Dream Hoops

Over the last 40 years, the Red Lake Warriors have known high hopes, humiliation, and off-court tragedy. Now they're getting ready to make history.

It's Friday afternoon, February 19, and the village of Red Lake is starting to buzz. At the Thunder Cafe, the only breakfast and lunch joint in town, customers order their home-style specials to go. Across the street, kids gather in the high school parking lot, sneaking smokes and killing time. And in a yellow three-bedroom house just a few miles away, Doug "Jack" Desjarlait, a lanky, square-jawed man of 44, whips up an early supper.

Desjarlait is on a tight schedule. He has just arrived home from his job as a phys. ed. instructor at Red Lake Elementary School. Now he needs to cook, eat, and change into his game duds: white button-down shirt, black jeans, black vest, black boots, and a pair of tinted aviator glasses. As head coach of the Red Lake High School boys' basketball team, the Warriors, Desjarlait runs the biggest show in town. Why not look sharp?

"Eight 20s in a row," he says, digging into a plate of pan-fried perch, wild rice, and garden-grown potatoes. A victory tonight, he explains, will give the Warriors eight consecutive years with 20 or more wins--a notable accomplishment, considering that the regular season runs just 22 games. But this game carries special weight for another reason: For Desjarlait's seniors, it will be the final opportunity to show their stuff on the home court--a classic moment of sporting drama that, in the passionate world of Red Lake hoops, is writ especially large.

Joe Allen

"They'll never put their uniforms on here again," Desjarlait says with a heavy pause. "They'll never run on the home floor again." The high school has produced strong teams off and on for decades, he notes, but the current Warriors may be the best yet, thanks to a pair of star seniors and the deepest bench anyone around here recalls. Hopes are high that come the weekend of March 16, the Warriors will be playing for a state championship.

Desjarlait has lived his whole life at Red Lake, save for stints in the army and college. He assumed the coaching job in 1991, eschewing the traditional half-court game for a fast-break, full-press approach that has both laid waste to Northland Conference rivals and further stoked local zeal for the game. Desjarlait can be disarmingly blunt ("I have no tact," he admits), and the team's fervent following seems to alternately exhilarate and aggravate him: "Everybody's a coach now," he says. "They're always there to second-guess you. These people had their chances. And now they're all pros? It pisses me off."

The Red Lake Indian Reservation is a sprawling swath of woods, prairie, and water, a little more than four hours north of the Twin Cities and larger than the state of Rhode Island. It includes four small towns, the biggest of which, Red Lake, serves as the reservation's capital. There are no motels, movie theaters, malls, or fast-food franchises. Unemployment runs between 40 and 65 percent, according to tribal treasurer Dan King, and average household income remains well below the federal poverty line. Of the 6,000 reservation residents, as many as 1,500 are known to show up for Warrior home games.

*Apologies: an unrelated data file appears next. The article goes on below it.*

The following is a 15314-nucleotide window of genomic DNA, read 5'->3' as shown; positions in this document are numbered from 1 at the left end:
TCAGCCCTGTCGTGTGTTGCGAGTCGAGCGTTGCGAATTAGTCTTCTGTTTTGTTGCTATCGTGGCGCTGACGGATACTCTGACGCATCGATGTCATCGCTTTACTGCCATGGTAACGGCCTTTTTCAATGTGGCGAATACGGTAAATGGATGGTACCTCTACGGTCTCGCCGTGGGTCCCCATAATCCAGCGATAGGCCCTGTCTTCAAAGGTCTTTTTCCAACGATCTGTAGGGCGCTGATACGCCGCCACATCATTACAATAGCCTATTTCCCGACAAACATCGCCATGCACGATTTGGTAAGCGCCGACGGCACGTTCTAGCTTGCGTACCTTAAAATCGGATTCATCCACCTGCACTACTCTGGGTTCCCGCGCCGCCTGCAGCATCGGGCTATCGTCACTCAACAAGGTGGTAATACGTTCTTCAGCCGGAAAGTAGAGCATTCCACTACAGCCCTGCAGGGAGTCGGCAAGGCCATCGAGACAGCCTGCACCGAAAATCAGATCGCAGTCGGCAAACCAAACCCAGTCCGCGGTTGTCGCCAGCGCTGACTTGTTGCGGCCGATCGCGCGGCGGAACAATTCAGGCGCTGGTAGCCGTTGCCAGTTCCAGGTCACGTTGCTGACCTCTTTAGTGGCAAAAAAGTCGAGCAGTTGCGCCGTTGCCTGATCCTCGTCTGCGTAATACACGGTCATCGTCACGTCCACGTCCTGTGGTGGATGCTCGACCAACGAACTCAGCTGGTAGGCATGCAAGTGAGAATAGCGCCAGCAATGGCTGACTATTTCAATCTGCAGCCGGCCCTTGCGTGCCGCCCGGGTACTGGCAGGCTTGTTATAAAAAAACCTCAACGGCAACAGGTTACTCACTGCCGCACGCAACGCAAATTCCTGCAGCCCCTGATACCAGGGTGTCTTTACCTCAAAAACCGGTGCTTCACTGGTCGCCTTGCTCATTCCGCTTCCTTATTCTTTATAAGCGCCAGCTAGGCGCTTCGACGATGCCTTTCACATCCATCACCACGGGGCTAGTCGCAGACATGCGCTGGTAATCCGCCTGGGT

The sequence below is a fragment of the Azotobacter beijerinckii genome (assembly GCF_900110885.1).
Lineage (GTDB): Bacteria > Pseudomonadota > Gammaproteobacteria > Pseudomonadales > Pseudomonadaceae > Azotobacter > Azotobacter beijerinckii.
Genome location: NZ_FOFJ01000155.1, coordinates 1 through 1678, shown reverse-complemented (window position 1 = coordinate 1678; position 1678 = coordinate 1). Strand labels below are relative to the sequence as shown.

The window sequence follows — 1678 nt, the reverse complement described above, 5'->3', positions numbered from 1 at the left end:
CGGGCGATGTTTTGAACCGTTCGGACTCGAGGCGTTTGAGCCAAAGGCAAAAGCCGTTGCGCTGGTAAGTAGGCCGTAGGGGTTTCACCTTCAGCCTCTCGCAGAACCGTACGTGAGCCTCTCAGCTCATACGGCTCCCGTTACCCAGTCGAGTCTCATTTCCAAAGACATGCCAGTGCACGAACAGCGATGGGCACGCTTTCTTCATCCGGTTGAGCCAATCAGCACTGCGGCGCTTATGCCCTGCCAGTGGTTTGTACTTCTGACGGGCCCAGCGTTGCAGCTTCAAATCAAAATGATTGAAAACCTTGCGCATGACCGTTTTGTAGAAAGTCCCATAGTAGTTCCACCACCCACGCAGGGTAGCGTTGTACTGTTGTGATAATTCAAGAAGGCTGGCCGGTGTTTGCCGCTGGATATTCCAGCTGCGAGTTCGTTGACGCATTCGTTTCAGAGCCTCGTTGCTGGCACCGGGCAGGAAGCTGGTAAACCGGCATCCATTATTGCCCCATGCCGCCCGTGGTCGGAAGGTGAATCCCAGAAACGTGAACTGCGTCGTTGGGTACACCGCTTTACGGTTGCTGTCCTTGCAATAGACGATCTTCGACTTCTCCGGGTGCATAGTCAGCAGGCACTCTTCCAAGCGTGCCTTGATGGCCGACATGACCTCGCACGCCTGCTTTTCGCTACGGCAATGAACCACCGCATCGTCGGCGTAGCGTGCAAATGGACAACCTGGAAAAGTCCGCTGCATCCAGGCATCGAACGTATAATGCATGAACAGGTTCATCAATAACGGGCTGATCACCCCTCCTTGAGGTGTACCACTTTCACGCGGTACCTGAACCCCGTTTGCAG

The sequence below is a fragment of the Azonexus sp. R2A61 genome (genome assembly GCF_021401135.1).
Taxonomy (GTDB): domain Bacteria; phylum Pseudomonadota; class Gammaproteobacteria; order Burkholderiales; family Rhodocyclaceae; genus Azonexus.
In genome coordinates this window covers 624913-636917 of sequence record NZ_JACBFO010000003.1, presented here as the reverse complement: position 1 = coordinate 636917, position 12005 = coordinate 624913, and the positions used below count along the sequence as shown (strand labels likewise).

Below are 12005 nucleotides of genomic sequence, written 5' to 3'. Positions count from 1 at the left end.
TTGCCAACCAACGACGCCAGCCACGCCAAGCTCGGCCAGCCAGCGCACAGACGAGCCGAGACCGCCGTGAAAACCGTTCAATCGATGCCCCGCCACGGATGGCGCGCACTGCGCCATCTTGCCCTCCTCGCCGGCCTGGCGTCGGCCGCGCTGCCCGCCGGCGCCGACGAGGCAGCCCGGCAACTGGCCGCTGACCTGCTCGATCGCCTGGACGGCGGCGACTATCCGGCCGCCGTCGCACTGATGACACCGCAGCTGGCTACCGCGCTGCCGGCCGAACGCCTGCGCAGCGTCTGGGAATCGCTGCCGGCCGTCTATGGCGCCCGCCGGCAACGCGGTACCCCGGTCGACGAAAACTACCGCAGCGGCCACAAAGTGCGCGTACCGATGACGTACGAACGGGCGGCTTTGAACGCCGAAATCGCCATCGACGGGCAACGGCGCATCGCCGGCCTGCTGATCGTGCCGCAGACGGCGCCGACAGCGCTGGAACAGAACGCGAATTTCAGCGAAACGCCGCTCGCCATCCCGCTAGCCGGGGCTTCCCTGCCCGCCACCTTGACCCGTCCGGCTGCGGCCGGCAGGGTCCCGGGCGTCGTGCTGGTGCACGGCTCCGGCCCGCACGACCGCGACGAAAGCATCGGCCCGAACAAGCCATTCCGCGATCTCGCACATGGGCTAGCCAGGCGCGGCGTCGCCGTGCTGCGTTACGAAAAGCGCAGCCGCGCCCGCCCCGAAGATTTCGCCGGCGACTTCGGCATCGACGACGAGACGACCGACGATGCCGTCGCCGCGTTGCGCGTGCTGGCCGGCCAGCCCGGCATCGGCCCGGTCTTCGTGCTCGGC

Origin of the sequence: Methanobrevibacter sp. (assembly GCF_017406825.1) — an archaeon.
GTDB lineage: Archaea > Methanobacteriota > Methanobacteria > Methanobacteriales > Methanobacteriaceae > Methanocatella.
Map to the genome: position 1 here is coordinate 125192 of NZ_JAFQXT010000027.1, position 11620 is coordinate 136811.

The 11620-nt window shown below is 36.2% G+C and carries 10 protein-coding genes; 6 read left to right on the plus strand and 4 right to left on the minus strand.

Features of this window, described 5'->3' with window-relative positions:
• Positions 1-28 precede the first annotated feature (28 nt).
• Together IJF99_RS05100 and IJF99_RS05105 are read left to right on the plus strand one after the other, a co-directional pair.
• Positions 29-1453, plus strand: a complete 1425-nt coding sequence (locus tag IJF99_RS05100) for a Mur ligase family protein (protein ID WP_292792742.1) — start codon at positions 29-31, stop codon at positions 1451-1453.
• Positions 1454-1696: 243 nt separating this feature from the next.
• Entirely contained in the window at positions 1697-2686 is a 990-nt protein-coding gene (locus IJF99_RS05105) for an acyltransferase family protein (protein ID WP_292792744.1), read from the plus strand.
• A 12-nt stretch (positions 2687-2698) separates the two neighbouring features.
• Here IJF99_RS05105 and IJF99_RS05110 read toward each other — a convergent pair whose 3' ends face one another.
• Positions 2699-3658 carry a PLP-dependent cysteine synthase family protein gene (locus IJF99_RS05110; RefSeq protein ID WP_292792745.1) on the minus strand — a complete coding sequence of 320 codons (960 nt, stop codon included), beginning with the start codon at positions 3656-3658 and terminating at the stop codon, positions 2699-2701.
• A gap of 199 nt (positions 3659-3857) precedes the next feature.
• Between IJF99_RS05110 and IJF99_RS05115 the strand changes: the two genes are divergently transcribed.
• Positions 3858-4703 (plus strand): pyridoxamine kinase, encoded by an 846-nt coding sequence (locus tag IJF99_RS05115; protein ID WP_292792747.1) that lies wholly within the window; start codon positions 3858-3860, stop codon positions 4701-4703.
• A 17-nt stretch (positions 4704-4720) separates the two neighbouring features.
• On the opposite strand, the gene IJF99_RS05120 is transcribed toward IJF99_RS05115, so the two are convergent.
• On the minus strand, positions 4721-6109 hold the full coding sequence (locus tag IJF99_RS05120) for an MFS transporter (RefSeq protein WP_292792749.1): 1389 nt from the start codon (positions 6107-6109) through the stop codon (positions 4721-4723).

The conclusion, for outsiders, is almost too tempting. Tribal secretary Judy Roy has heard it a million times--the classic, melodramatic story of Red Lake basketball as "the one shining ray of hope for people who live in despair and hopelessness." Reality, she says, is more complicated, and harder to put into words. Warrior games, she says finally, help bring the community together in a way that transcends individual troubles. "It's like a mass joy. In an exciting game, you have the usually bashful Red Lake people jumping up and down and screaming and cheering all together. It's almost as though you're part of one living organism. It's the greatest natural high there is."


Byron Graves is not the biggest star on the team, though his status as its leading rebounder (11.6 boards per game) has scarcely gone unnoticed. In fact, very little about the team goes unnoticed. The starters have attained a remarkable sort of celebrity--a small-town version of fame that both rivals and mimics its big-league counterpart. Banners celebrating "Warrior Pride" are plastered across the reservation. Players are tapped for speaking appearances at elementary schools, and they discuss their "role model" status with the casual aplomb of ten-year NBA veterans. After games, they are besieged by throngs of fans who present every conceivable surface for an autograph: souvenir balls, pennants, programs, dollar bills, jackets, and, occasionally, flesh.

"You can't do anything without people wanting to talk to you for half an hour," Graves--an aspiring poet who stops to scribble a few lines during a break from the lay-up drills--says after practice one day. Being a Warrior, he adds, has turned him from a video-game-playing loner into the kind of guy who likes to make people guess what color he'll dye his hair next. "Basketball made me from a nobody into somebody," he says, running his hands through magenta-tipped locks.

Graves's best friend these days is fellow junior Joe Nayquonabe, the Warriors' other starting forward. Nayquonabe, a member of the Mille Lacs Band of Ojibway, grew up in Onamia, about three hours away. This school year, though, he is staying with Graves's family in their home a few miles down the road from the town center on a wooded lot near the shores of Lower Red Lake. Nayquonabe made the decision to transfer schools and move in with virtual strangers after watching the Warriors play at a 1996 Christmas tournament in Crosby, some 30 miles from his family's home. "You could sense the pride," he says. "I wanted to be a part of it. And I want to win a championship. A championship would matter more here than anywhere else."

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